How Journalists are Protected and their Sources?

There are laws established for businesses like heavy duty towing and in other industries to protect them from irregularities and also, to prevent them from abuse. The same thing can be said among journalists. For instance, shield laws are created to give journalists qualified or absolute privilege in refusing to disclose their sources or information acquired through the course of gathering the news.

There’s no such thing as Federal Shield Law

Back in 2018, the District of Columbia and 49 other states enacted some sort of shield law. The Congress is trying to pass the federal shield law way back 2005. Since then, it was named as Free Flow of Information Act. Then in 2017, the efforts were renewed by another bill that’s co-sponsored by US Representative Jim Jordan, R-Ohio and US Representative Jamie Raskin, D-Maryland. Unfortunately, the bill wasn’t passed.

What Shield Laws is for Journalist?

As mentioned, shield law is providing qualified or absolute privilege, although in California, it interprets the law as something that creates immunity against finding contempt instead of a giving privilege. Privileges can be extended to information, sources or sometimes, both.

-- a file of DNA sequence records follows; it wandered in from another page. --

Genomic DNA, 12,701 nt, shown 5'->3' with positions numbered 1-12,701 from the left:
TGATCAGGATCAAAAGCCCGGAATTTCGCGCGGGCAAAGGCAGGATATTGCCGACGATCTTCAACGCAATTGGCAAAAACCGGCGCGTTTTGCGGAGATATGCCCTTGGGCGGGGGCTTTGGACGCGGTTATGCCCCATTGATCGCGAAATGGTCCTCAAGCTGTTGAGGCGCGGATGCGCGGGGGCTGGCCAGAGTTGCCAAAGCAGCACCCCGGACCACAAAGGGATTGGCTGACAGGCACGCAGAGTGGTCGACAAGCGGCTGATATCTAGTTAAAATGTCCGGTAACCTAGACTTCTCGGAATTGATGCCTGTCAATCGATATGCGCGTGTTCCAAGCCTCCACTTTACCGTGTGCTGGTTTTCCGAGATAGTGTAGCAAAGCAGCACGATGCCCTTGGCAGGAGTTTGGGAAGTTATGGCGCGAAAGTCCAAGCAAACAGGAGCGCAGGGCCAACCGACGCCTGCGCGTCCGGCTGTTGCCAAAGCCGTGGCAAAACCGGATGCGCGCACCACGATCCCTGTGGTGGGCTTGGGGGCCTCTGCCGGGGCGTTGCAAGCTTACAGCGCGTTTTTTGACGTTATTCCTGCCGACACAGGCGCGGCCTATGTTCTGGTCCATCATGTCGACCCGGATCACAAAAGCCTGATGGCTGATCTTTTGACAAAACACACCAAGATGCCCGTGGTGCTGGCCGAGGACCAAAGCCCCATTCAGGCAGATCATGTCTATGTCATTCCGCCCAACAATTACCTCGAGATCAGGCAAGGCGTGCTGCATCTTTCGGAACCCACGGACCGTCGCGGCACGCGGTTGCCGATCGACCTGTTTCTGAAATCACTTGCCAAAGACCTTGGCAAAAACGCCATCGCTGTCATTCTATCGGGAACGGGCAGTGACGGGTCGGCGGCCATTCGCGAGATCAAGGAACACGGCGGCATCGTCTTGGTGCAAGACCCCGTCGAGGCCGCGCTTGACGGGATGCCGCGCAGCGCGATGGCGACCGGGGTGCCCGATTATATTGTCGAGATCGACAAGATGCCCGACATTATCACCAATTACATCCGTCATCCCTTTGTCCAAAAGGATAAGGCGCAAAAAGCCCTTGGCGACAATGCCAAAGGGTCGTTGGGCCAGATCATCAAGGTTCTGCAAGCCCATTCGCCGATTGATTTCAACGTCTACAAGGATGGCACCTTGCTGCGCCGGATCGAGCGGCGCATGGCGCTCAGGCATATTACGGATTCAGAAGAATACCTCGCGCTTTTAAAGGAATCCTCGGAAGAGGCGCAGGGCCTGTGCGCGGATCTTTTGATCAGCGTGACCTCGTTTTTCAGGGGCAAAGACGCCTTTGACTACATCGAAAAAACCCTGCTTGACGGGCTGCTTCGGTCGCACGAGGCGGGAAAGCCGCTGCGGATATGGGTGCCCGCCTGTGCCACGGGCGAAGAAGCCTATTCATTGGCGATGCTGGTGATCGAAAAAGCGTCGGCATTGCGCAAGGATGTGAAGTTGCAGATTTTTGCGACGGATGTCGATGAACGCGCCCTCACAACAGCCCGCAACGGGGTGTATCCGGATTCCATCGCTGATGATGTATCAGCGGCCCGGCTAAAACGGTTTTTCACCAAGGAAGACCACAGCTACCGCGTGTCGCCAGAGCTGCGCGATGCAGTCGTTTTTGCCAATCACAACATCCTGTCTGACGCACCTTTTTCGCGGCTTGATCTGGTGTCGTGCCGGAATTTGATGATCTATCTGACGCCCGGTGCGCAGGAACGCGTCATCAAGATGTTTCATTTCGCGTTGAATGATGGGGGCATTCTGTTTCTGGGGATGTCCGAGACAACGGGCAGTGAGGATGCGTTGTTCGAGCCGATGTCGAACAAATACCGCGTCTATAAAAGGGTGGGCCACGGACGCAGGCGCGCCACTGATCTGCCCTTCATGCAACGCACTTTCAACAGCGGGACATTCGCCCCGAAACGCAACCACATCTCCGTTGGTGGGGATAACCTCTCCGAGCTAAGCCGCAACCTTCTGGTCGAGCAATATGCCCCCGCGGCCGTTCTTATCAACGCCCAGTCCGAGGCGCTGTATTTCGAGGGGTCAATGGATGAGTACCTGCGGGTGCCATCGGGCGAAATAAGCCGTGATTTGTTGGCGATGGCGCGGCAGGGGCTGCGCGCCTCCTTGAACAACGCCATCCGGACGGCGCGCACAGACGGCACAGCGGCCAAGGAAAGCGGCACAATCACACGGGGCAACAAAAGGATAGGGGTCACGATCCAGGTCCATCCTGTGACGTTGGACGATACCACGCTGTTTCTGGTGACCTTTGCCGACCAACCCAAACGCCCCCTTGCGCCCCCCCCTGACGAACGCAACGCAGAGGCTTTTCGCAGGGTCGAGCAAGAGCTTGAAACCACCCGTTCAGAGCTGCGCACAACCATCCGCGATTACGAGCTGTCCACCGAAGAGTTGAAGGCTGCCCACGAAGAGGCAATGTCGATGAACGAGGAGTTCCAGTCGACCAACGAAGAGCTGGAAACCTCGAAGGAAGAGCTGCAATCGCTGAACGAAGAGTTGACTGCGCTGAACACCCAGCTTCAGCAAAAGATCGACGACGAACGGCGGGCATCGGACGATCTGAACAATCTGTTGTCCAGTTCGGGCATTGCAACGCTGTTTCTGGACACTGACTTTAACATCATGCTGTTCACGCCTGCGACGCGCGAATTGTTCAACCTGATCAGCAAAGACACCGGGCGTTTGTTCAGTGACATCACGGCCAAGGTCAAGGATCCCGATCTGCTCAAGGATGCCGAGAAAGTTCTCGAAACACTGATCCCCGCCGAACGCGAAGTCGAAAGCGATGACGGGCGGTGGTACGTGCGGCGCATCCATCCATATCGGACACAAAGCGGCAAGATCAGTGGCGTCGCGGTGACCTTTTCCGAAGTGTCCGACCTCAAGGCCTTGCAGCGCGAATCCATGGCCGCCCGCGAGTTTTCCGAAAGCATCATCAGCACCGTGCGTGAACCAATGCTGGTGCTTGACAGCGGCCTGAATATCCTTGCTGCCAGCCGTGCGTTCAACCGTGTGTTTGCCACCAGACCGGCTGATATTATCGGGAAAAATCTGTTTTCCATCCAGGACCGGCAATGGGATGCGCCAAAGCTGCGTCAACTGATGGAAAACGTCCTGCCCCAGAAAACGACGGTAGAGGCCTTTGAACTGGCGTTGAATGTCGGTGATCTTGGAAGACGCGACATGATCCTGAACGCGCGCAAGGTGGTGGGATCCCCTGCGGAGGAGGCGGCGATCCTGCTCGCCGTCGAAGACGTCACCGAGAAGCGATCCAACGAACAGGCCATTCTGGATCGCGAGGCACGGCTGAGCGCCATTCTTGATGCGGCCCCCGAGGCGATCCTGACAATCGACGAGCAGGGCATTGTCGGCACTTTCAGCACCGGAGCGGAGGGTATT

There are some statutes that are specifying that the privileges are applied to the proceedings before legislative and executive branches and even to judicial proceedings.

Actual conditions to which claims of qualified privilege might be superseded varies.

Shield Law as per State

Under normal circumstances, shield law is requiring the party to seek testimony from the journalist and to demonstrate. The objective is to demonstrate that the obtained information is material, relevant and unobtainable from alternative sources. There are other statutes specifying which actions are constituting waiver of the privilege. For instance, before publication or disclosure of the information requested, it would null the privilege.

Then again, there are shield laws that are taken from other exceptions. A good example for this can be found in the Minnesota Free Flow of Information Act. It declares that the privileges doesn’t apply in libel actions to which the party that seeks disclosure could demonstrate the source’s identity would result to relevant evidence on the issue. Even with such cases, disclosure won’t be compelled without illustrating that the information can’t be acquired from other means.